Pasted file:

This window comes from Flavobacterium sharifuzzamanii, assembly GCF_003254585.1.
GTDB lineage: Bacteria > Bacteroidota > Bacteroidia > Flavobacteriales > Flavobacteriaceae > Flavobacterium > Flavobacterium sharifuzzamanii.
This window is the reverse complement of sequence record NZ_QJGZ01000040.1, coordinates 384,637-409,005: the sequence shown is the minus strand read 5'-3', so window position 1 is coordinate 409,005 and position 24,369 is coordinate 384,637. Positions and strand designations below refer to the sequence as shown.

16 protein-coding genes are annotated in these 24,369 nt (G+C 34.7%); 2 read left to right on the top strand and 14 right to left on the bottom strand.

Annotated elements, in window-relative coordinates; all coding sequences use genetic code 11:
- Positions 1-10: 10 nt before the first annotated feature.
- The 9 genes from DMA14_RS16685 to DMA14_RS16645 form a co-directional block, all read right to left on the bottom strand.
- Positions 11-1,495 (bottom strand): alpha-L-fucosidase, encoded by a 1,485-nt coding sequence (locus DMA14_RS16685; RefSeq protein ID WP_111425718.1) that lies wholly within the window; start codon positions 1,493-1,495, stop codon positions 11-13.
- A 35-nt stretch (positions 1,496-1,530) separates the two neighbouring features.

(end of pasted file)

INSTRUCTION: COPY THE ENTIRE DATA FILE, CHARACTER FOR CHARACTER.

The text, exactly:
This window comes from Flavobacterium sharifuzzamanii, assembly GCF_003254585.1.
GTDB lineage: Bacteria > Bacteroidota > Bacteroidia > Flavobacteriales > Flavobacteriaceae > Flavobacterium > Flavobacterium sharifuzzamanii.
This window is the reverse complement of sequence record NZ_QJGZ01000040.1, coordinates 384,637-409,005: the sequence shown is the minus strand read 5'-3', so window position 1 is coordinate 409,005 and position 24,369 is coordinate 384,637. Positions and strand designations below refer to the sequence as shown.

16 protein-coding genes are annotated in these 24,369 nt (G+C 34.7%); 2 read left to right on the top strand and 14 right to left on the bottom strand.

Annotated elements, in window-relative coordinates; all coding sequences use genetic code 11:
- Positions 1-10: 10 nt before the first annotated feature.
- The 9 genes from DMA14_RS16685 to DMA14_RS16645 form a co-directional block, all read right to left on the bottom strand.
- Positions 11-1,495 (bottom strand): alpha-L-fucosidase, encoded by a 1,485-nt coding sequence (locus DMA14_RS16685; RefSeq protein ID WP_111425718.1) that lies wholly within the window; start codon positions 1,493-1,495, stop codon positions 11-13.
- A 35-nt stretch (positions 1,496-1,530) separates the two neighbouring features.